Moving Forward: A Weight Loss Program for African American Breast Cancer Survivors

Goal

Moving Forward aims to improve the health and survival of African American women who have been treated for breast cancer.

Abstract

Breast cancer (BC) survival rates are significantly lower for African American (AA) women compared to European American (EA) women even after controlling for age, socioeconomic status, tumor stage at diagnosis, hormone receptor status, histology, and menopausal status. This disparity is particularly evident in Chicago where mortality rates for AA women exceed those for EA women by 116%. Not only are AA women with BC more likely than EA women to die from their cancer, they are also more likely to die from comorbid conditions including diabetes and hypertension. Poor diet, lack of physical activity, and obesity contribute to breast cancer progression and the development and exacerbation of many comorbid conditions.

Efforts to reduce the high mortality rates observed in AA women with breast cancer are critically needed. Addressing poor diet, lack of physical activity, and high rates of obesity may provide the best near-term opportunity to decrease breast cancer and all-cause mortality among AA BC survivors. Although several studies have examined weight loss interventions among EA BC survivors, no interventions developed specifically for AA BC survivors have been examined.

Moving Forward is a six-month cognitive-behavioral community-based weight loss intervention that was developed in collaboration with AA BC survivors. This randomized intervention study will examine the effects of Moving Forward, compared to a general health intervention, on body-mass index and behavioral, biological, and psychosocial outcomes in 240 obese AA women diagnosed with Stage I, II, or III breast cancer. We have partnered with the Chicago Park District (CPD) to implement the study within six predominantly AA Chicago communities. In addition to having an experienced, interdisciplinary study team, this project has several other strengths including innovation in its focus on weight loss in AA BC survivors; the potential for having a positive impact on morbidity and mortality related to breast cancer and comorbid conditions among AA BC survivors; and the potential for sustainability within CPD community programs.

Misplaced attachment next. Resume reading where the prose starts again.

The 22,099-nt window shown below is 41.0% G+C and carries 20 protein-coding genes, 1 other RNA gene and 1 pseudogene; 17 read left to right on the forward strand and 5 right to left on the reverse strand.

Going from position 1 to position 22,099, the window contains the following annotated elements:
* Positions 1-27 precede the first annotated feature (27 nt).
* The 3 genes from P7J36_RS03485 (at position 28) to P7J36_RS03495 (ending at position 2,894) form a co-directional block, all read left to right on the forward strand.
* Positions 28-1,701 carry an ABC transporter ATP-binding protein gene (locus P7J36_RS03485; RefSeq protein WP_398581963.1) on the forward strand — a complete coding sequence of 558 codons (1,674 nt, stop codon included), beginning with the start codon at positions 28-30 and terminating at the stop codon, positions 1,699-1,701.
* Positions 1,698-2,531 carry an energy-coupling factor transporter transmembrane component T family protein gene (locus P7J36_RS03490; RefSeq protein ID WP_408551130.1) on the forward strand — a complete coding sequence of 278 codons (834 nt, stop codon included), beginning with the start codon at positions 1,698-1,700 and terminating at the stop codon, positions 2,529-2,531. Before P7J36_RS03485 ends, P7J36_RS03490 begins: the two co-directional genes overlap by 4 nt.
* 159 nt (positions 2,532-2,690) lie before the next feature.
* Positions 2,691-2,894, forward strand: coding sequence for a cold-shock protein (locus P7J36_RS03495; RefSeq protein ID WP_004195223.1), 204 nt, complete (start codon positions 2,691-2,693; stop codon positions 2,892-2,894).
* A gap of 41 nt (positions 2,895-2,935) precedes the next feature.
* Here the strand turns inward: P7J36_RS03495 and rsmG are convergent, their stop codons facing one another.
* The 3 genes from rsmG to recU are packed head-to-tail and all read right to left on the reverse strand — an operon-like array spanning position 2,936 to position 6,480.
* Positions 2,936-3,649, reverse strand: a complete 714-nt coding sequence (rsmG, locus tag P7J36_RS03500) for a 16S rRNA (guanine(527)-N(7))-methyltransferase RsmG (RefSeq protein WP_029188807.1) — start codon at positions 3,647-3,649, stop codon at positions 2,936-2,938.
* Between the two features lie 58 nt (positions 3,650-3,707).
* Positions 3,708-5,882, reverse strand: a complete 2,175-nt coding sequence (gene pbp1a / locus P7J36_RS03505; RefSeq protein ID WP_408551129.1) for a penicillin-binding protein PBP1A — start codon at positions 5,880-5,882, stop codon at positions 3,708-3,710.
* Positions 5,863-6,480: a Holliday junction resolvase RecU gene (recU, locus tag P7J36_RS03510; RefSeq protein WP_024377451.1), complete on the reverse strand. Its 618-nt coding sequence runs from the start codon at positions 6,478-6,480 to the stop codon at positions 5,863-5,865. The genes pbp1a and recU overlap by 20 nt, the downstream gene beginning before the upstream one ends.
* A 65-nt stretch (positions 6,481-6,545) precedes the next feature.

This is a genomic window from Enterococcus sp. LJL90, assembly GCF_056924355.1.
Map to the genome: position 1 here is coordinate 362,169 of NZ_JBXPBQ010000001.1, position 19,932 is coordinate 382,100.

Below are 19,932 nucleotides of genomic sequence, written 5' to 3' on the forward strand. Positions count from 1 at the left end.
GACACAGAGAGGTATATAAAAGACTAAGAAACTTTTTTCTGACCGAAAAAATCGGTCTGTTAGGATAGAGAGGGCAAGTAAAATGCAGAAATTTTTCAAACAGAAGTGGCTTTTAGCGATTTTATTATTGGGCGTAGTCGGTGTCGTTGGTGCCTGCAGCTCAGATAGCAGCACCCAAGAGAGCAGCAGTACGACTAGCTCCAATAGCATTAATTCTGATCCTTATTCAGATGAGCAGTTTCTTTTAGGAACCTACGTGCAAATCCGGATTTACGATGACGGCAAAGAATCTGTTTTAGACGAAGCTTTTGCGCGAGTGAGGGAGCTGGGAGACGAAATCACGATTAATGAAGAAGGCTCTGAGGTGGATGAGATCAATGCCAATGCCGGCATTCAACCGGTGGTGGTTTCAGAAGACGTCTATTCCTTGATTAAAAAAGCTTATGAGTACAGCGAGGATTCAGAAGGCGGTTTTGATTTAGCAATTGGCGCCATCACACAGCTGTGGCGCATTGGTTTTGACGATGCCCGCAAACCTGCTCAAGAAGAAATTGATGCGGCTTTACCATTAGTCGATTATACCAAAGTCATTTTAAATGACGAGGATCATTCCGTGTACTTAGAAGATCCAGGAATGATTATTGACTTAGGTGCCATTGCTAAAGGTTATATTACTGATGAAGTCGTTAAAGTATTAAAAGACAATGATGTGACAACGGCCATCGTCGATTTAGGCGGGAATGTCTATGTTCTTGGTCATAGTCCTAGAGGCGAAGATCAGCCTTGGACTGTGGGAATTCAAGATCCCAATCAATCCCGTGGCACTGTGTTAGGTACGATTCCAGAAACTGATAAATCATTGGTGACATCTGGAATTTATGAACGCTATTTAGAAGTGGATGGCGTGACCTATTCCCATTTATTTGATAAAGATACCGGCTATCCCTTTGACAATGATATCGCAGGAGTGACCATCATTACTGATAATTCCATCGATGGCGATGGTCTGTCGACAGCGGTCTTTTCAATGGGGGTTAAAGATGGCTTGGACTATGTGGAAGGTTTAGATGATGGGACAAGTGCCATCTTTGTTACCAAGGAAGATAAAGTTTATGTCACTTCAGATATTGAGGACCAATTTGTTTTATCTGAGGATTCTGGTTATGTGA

Research Partner(s)

Chicago Park District

Affiliated Center/Program

Principal investigator
Funding Agency

National Cancer Institute of the National Institutes of Health (Grant No. 1R01CA154406-01A1)

Start date
09/01/2011
End date
07/31/2016
Total award
$3,051,183
About this grant

This research builds on previous work.

Related publications


Sheean P, Liang H, Schiffer L, Arroyo C, Stolley M. Examining the prevalence of metabolic syndrome among overweight/obese African-American breast cancer survivors vs. matched non-cancer controls. J Cancer Surviv. doi:10.1007/s11764-016-0566-z

Sheean P, Liang H, Schiffer L, Arroyo C, Troy K, Stolley M. Assessing the prevalence of compromised bone health among overweight and obese African-American breast cancer survivors: a case-control study. J Cancer Surviv. 2016 Feb;10(1):21-30. [See abstract.]